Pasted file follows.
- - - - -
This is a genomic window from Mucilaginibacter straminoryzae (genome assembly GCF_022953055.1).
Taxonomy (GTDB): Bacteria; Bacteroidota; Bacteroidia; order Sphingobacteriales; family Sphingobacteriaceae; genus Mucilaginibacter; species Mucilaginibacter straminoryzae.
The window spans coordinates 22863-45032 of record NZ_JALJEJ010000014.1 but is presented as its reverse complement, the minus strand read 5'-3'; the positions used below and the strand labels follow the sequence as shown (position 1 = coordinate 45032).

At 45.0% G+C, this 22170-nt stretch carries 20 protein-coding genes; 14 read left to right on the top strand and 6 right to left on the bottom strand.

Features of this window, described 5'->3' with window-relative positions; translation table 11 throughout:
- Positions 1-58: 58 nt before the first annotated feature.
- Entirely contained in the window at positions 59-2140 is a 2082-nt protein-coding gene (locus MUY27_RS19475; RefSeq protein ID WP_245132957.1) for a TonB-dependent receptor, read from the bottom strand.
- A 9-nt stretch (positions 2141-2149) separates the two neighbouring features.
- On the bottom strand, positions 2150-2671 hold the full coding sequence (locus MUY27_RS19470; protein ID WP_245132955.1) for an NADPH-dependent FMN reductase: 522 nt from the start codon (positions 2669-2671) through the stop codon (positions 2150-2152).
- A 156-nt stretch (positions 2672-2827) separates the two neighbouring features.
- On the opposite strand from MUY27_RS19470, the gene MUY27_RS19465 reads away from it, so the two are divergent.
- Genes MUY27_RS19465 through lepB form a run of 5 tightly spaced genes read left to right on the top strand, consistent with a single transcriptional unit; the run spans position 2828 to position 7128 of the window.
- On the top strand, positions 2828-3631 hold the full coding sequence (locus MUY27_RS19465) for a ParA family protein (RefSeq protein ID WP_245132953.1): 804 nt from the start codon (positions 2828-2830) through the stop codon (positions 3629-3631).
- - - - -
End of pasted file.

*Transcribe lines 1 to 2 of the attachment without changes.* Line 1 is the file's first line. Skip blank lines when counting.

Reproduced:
This is a genomic window from Mucilaginibacter straminoryzae (genome assembly GCF_022953055.1).
Taxonomy (GTDB): Bacteria; Bacteroidota; Bacteroidia; order Sphingobacteriales; family Sphingobacteriaceae; genus Mucilaginibacter; species Mucilaginibacter straminoryzae.